BAE Systems Australia, Patria Land Systems of Finland and BAE Systems Hägglunds of Sweden, are offering the AMV35 – a highly versatile Combat Reconnaissance Vehicle – for Phase 2 of the Commonwealth’s LAND 400 program. LAND 400 Phase 2 will replace Army’s existing Australian Light Armoured Vehicle (ASLAV).
World class defence hub
BAE Systems Australia will build a world class defence hub in Victoria, consolidating the company’s Maritime, Aerospace and Land businesses into a single facility that will foster collaboration and innovation, delivering sustainable jobs over multiple projects for decades to come.
Integral to the development will be a bespoke LAND 400 advanced manufacturing centre that will include a simulation and training and a test facility. Once in service, the centre will be used to upgrade and maintain the vehicles over their 30-plus year service life.
The hub will enable up to 1000 engineers and highly skilled technicians to design, develop, deliver and maintain new defence platforms and systems for the Australian Defence Force.
Our partnership with the Indigenous Defence Consortium
"Our partnership with BAE Systems will provide long term Indigenous support and opportunities through the connection of the Australian Indigenous business sector with nation building Defence projects. It should lead to Indigenous businesses, their families and communities of the First People of Australia playing a key role in the Australian defence sector." Adam Goodes, IDC.
Fit for purpose
The AMV35’s constrained Gross Vehicle Mass makes it easy to deploy into operational areas and very manoeuvrable on the ground. This exceptional strategic and tactical mobility, together with the vehicle’s other balanced capabilities, delivers a CRV platform that is uniquely suited to the diverse range of operational tasks that have confronted ASLAV over its service life.
Over 1200 Armoured Modular Vehicles (AMVs) are in-service with seven countries. The AMV has earned an outstanding combat reputation in Afghanistan, where Poland's Rosomak AMVs were feared for their speed and tactical manoeuvrability.
E35: Turret lethality to 4000m
The AMV35's 35mm has demonstrated precision fire out beyond 4000 metres. This will give an Australian AMV35 crew a significant tactical advantage over threat reconnaissance elements that can only engage over shorter ranges.
The AMV35's turret system uses a conventional layout where the breech of the cannon sits between the commander and gunner. This means that the weapon's trunnion – its balance point – is centralised inside the AMV's broad turret ring, delivering a balanced and highly accurate firing platform.
The AMV35 can also be fitted with an integrated anti-tank missile, capable of precision engagement beyond 4000 metres.
Survivability is about more than protection
Modern combat vehicles generate survivability through the complementary action of layered systems. This begins with the battlespace awareness delivered by networked battle management systems. The AMV35 is a digitised platform that uses open architectures to simplify the delivery of a common operating picture to the crew.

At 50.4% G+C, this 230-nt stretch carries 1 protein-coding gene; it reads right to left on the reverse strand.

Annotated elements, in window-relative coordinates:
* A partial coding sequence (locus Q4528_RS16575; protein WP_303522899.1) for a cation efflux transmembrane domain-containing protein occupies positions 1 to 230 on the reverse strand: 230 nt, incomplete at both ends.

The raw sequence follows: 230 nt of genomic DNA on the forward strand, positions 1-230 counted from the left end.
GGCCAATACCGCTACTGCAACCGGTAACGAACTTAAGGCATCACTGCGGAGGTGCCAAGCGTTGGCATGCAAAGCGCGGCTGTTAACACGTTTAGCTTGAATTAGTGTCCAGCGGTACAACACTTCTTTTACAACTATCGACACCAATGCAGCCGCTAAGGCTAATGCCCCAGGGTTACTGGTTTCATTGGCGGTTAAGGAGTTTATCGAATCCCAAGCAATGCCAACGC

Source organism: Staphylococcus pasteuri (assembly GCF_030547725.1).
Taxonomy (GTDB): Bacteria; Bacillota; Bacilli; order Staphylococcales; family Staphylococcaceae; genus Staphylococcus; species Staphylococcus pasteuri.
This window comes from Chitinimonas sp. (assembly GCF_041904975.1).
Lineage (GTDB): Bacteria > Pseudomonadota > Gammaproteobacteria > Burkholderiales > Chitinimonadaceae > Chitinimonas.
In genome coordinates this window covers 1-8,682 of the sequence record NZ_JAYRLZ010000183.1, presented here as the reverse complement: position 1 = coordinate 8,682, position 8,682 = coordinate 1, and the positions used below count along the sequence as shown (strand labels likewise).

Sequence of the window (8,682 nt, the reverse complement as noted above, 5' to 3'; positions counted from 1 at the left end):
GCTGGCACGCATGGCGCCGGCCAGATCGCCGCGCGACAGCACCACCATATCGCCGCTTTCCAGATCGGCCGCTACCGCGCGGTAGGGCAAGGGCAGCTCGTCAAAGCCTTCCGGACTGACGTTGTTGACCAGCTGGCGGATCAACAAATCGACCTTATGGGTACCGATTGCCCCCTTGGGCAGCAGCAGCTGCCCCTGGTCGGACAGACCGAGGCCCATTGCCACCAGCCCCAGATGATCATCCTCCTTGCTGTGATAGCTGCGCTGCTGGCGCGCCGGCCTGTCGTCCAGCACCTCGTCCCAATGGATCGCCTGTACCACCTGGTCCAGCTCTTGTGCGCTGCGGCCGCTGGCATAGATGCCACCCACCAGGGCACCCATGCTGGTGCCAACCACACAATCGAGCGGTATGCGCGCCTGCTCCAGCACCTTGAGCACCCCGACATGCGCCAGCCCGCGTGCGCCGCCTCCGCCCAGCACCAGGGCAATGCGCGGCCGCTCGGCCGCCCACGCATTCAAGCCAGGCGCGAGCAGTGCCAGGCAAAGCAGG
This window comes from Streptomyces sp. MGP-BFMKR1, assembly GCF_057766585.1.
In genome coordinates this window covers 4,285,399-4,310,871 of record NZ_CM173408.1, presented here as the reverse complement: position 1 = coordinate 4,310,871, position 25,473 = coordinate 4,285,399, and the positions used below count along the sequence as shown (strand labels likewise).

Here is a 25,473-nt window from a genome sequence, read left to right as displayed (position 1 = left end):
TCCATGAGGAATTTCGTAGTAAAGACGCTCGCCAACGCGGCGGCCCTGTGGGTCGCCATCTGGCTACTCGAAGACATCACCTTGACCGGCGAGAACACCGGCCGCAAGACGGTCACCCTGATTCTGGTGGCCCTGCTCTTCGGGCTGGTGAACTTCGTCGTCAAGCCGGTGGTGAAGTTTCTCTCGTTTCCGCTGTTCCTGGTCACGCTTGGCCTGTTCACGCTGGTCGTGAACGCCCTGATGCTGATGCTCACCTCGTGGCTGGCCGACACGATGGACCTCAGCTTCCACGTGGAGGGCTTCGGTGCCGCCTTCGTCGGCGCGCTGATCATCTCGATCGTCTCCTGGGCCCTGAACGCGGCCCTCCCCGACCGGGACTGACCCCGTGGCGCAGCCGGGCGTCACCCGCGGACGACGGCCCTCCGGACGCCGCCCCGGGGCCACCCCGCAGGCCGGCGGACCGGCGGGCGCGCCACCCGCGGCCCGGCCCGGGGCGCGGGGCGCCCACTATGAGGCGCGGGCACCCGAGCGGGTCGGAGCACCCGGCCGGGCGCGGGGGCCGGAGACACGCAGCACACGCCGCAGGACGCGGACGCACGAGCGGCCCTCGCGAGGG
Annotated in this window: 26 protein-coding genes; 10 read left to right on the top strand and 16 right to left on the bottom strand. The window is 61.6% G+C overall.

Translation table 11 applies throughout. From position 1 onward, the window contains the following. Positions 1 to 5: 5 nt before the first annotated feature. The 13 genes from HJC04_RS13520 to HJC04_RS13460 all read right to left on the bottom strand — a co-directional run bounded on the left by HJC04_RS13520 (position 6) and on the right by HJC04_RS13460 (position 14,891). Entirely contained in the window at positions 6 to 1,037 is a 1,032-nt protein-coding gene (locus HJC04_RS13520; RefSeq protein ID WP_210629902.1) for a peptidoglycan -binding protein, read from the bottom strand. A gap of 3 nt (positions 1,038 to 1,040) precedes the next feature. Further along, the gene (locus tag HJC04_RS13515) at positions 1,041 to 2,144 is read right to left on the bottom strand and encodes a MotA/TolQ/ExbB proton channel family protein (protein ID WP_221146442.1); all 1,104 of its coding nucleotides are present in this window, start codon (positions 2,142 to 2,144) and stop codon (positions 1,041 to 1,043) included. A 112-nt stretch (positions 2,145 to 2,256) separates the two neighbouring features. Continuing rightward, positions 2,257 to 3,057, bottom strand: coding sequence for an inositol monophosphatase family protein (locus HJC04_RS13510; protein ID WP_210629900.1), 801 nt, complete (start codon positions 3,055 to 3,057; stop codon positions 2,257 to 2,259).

Another layer is provided by the 35mm cannon. The ability to engage threats with direct fire at ranges out beyond 4000 metres offers the opportunity to end the fight before the opposing force can even attempt an engagement. The AMV35 offers the only mature 35mm cannon system available today for armoured vehicles.
Signature management is another consideration. The physical dimensions of the AMV35 are constrained, making it a difficult target to detect and engage. Its thermal signature can be further mitigated using the Saab Barracuda mobile camouflage system.
The AMV35 also delivers blast and kinetic protection levels that are designed to exceed Army's STANAG 4569 Level 4/4a/4b requirements. This is possible in a 30 tonne vehicle because the AMV35's blast hull rides on top of a separate sub-frame, meaning that its stand-off distance against underbody IED threats is considerably greater than a traditional 8x8 design. Because blast pressure dissipates dramatically with distance, this additional underbody stand-off delivers a design efficiency that can be measured in tonnes.
Agility and maneuverability influences survivability
Survivability is also enhanced by the vehicle's agility. Weighing in at around 30 tonnes, the AMV35 has an excellent power-to-weight ratio. And with three steering axles, AMV crews have the freedom to manoeuvre using ground of tactical advantage.
The AMV35 has three steering axles (1st, 2nd and 4th). This enables it to negotiate tight turns which, combined with its constrained external dimensions, delivers outstanding manoeuvrability in complex terrain.
Weight drives cost
The AMV35's compelling affordability is a reflection of its constrained 32 tonne Gross Vehicle Mass. This vehicle is designed for maintainability with ready access to running gear in the under body sub-frame.
The AMV35 delivers value-for-money to the Commonwealth in both acquisition and affordable through-life support without compromising on capability.